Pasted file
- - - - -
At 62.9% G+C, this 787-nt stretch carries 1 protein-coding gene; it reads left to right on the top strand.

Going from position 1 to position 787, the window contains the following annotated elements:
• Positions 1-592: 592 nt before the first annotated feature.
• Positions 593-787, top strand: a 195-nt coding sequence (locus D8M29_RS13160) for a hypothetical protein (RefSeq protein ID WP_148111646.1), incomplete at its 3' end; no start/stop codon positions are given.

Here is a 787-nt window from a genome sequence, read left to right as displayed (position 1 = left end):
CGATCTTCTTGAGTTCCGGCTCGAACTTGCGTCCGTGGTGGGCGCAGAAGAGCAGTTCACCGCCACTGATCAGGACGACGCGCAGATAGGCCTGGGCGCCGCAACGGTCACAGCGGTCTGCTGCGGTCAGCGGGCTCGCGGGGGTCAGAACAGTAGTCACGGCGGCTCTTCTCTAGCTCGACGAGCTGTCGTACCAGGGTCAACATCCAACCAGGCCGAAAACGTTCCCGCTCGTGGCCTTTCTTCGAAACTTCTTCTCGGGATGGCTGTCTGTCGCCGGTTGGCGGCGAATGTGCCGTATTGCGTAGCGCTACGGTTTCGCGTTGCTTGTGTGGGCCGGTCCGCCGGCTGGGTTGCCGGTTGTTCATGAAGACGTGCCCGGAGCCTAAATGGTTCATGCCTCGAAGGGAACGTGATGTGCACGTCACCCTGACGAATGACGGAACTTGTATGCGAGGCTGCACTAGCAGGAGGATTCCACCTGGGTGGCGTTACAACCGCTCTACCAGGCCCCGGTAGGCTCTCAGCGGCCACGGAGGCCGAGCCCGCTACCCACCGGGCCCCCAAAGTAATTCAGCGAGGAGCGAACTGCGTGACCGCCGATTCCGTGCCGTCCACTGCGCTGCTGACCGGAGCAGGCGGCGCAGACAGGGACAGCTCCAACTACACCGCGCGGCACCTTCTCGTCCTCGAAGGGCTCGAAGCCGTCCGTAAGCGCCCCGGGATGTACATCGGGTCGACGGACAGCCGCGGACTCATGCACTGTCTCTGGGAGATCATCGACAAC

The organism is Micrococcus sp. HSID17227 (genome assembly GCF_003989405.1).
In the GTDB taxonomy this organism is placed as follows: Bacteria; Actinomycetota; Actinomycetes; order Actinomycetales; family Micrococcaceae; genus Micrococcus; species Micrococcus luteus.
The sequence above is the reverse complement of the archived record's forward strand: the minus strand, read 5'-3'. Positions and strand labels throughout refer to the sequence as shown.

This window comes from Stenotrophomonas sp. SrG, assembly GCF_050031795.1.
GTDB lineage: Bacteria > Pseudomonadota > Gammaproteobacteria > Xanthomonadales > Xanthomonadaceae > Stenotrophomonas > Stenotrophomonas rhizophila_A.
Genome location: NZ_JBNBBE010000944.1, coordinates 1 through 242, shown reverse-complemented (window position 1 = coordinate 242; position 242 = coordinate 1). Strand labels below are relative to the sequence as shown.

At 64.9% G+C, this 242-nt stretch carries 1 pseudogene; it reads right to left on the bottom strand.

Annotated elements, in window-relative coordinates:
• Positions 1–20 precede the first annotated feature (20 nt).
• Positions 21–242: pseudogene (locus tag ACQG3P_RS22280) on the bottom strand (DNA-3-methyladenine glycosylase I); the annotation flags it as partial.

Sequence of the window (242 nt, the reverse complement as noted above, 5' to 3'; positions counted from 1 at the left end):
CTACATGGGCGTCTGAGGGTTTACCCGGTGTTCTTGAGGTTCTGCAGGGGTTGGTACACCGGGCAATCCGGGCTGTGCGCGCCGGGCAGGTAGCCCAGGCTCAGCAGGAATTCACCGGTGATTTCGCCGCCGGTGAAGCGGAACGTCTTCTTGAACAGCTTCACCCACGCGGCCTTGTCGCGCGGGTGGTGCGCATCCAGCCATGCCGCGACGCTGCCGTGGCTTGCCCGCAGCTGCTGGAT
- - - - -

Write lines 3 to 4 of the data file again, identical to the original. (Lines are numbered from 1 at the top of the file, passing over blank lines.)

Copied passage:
• Positions 1-592: 592 nt before the first annotated feature.
• Positions 593-787, top strand: a 195-nt coding sequence (locus D8M29_RS13160) for a hypothetical protein (RefSeq protein ID WP_148111646.1), incomplete at its 3' end; no start/stop codon positions are given.